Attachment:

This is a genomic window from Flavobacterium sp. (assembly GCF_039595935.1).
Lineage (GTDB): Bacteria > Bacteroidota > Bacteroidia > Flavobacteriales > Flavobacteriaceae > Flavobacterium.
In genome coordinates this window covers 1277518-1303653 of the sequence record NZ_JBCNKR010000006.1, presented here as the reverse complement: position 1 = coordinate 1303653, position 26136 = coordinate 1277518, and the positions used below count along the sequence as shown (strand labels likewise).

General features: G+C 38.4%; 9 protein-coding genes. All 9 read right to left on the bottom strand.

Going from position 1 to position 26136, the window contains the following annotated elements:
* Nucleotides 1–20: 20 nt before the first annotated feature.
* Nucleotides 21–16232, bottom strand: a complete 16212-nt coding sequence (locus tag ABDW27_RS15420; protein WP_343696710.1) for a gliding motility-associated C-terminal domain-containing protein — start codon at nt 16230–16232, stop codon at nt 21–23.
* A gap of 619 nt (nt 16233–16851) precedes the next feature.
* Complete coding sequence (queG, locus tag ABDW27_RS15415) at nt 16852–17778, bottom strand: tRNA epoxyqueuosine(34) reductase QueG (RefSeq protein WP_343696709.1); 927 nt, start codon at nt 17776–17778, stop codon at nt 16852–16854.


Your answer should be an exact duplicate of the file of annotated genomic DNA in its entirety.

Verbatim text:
This is a genomic window from Flavobacterium sp. (assembly GCF_039595935.1).
Lineage (GTDB): Bacteria > Bacteroidota > Bacteroidia > Flavobacteriales > Flavobacteriaceae > Flavobacterium.
In genome coordinates this window covers 1277518-1303653 of the sequence record NZ_JBCNKR010000006.1, presented here as the reverse complement: position 1 = coordinate 1303653, position 26136 = coordinate 1277518, and the positions used below count along the sequence as shown (strand labels likewise).

General features: G+C 38.4%; 9 protein-coding genes. All 9 read right to left on the bottom strand.

Going from position 1 to position 26136, the window contains the following annotated elements:
* Nucleotides 1–20: 20 nt before the first annotated feature.
* Nucleotides 21–16232, bottom strand: a complete 16212-nt coding sequence (locus tag ABDW27_RS15420; protein WP_343696710.1) for a gliding motility-associated C-terminal domain-containing protein — start codon at nt 16230–16232, stop codon at nt 21–23.
* A gap of 619 nt (nt 16233–16851) precedes the next feature.
* Complete coding sequence (queG, locus tag ABDW27_RS15415) at nt 16852–17778, bottom strand: tRNA epoxyqueuosine(34) reductase QueG (RefSeq protein WP_343696709.1); 927 nt, start codon at nt 17776–17778, stop codon at nt 16852–16854.